3
$\begingroup$

OEIS shows the number of groups of order $n$ upto $2047$. The Magma-online-calculator uses a database, but already for $1024,2004,2016,...$ it cannot determine the number of groups. Maple seems to calculate the number of groups (unless it is too large), but unfortunately, I do not have access to maple.

Does anyone know an online-calculator for the number-of-group-function, or a table with the known numbers upto $10,000$ or more ?

Or alternatively, allows PARI/GP, at least in principle, to calculate the number of groups of order $n$ ? I programmed the case $n$ squarefree, but I have no clue how to manage arbitary numbers $n$.

$\endgroup$
  • $\begingroup$ There isn't any general formula or algorithm known for computing the number of groups of a given order $n$, other than to construct all of them. Maple uses formulas for certain special cases, depending on the factorisation of $n$ (for instance, for square-free $n$, or for small powers of primes, etc.) and uses a table of known values for small $n<50000$. I expect GAP and Magma have something similar, but I don't know that PARI has that kind of functionality. $\endgroup$ – James Dec 1 '15 at 14:27
  • $\begingroup$ @James I was just curious. By the way, in the answer below, it is claimed that the number can be calculated in the case $p^2 q^2$. Do you know the formula ? $\endgroup$ – Peter Dec 1 '15 at 17:01
  • $\begingroup$ It's my understanding that some sort of formula or description is known, but I do not know it! I've never been able to get my hands on the papers where it is described. $\endgroup$ – James Dec 1 '15 at 20:33
  • $\begingroup$ For four primes, the situation is as follows. The case $p^4$ and the squarefree case are well-known. The case $p^2qr$ was done by Glenn (1906) ams.org/journals/tran/1906-007-01/S0002-9947-1906-1500737-3/… As far as I can see, the number of isomorphism type is not explicitly stated, but perhaps could be extracted with a little more work. $\endgroup$ – verret Dec 2 '15 at 6:24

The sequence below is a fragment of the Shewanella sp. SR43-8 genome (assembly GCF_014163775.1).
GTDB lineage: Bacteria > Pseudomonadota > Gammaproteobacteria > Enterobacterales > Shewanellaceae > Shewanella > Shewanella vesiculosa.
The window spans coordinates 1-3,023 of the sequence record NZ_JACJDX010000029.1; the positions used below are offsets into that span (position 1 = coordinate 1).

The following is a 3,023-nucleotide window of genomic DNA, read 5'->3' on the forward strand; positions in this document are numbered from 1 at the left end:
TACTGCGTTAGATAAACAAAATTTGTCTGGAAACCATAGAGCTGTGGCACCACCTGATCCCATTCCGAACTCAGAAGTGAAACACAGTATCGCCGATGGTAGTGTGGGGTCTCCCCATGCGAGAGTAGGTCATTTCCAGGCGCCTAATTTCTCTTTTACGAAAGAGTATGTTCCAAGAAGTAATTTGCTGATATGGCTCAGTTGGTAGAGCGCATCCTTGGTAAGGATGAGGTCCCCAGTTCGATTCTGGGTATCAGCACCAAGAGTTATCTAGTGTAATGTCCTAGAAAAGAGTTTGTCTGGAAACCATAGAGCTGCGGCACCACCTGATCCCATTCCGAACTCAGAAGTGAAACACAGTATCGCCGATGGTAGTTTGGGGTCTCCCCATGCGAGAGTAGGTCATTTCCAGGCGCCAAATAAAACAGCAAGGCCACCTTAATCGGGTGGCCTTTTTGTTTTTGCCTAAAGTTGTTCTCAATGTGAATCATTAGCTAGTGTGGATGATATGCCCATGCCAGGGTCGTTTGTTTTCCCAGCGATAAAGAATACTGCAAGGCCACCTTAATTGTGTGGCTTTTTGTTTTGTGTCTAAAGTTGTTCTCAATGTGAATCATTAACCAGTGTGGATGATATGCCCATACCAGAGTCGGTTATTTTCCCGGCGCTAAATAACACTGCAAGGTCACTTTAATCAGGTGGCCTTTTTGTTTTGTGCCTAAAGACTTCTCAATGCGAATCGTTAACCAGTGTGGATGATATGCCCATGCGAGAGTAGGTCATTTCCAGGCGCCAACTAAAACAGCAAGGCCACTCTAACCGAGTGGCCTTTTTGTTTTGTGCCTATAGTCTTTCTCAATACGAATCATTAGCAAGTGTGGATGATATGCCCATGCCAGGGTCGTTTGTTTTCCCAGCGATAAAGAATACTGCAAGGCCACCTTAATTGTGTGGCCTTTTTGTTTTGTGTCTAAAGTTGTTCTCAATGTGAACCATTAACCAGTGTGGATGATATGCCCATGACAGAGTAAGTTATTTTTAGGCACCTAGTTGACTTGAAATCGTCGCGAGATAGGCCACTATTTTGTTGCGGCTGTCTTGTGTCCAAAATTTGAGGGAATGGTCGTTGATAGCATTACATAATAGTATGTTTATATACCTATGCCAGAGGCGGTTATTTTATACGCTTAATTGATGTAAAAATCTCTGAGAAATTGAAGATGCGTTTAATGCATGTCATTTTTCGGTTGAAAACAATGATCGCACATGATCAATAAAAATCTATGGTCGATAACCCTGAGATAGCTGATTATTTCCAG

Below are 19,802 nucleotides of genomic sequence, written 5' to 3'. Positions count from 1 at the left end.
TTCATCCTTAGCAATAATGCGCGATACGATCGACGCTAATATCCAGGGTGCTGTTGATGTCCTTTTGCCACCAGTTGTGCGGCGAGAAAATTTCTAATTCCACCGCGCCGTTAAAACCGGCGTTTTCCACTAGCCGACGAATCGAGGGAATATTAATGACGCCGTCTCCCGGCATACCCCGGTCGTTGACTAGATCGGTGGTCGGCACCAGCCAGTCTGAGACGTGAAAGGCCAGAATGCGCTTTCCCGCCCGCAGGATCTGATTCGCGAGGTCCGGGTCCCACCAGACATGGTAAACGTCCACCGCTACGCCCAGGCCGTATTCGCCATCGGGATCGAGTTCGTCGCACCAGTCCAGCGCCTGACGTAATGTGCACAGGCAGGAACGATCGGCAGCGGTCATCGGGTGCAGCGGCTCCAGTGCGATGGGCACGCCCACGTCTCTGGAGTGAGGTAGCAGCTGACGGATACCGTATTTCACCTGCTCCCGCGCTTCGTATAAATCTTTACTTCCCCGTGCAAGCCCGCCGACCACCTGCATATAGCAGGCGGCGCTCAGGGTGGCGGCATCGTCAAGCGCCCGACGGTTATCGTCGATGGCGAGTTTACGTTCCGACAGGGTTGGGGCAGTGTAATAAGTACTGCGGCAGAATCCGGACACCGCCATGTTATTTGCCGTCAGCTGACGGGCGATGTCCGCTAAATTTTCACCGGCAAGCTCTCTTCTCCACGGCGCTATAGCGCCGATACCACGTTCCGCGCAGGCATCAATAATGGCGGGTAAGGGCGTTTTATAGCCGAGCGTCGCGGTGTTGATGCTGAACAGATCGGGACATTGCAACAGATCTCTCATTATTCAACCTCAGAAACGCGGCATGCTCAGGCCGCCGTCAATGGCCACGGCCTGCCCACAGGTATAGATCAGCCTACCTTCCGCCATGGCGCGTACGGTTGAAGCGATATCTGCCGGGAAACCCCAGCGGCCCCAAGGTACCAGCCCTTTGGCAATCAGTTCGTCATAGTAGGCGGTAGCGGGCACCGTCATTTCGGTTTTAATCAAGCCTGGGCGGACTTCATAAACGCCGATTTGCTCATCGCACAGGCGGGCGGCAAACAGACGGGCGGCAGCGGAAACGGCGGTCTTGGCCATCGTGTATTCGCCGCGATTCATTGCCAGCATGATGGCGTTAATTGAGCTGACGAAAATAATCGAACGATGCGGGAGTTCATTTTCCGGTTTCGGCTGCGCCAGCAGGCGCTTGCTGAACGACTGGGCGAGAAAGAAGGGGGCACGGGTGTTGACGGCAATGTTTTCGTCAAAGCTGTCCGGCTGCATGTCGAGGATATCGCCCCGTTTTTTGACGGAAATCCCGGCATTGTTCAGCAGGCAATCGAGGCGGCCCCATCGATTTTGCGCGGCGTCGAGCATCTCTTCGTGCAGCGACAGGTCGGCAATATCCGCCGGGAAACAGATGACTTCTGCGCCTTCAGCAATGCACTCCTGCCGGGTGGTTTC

• $\begingroup$ The case $p^3q$ was done by Western (1898) plms.oxfordjournals.org/content/s1-30/1/209 His count is at the end. 15 groups when $q=2$. 6 or 19 groups when $q=3$ and $p$ odd. (For $p=2$, there are $15$.) etc... Take all of this with a grain of salt, for example, according to magma, there are $7$ groups of order $3\cdot 5^3$. Moreover, his count in the table is also off for 189 and 351. $\endgroup$ – verret Dec 2 '15 at 6:24
4
$\begingroup$

For the list of $n$'s which are included in the SmallGroups library, see : https://magma.maths.usyd.edu.au/magma/handbook/text/727

There are many missing n's which could be computed, even by hand (when $n=p^2q^2$, for example), but there are definitely some numbers less than $10000$ that are out of reach.

For example, the number of groups of order $2048$ is not actually known, higher powers of $2$ even less so, see for example https://www.math.auckland.ac.nz/~obrien/research/gnu.pdf

(This is a good reference for your question in general.)

$\endgroup$

Your Answer

By clicking “Post Your Answer”, you agree to our terms of service, privacy policy and cookie policy

Not the answer you're looking for? Browse other questions tagged or ask your own question.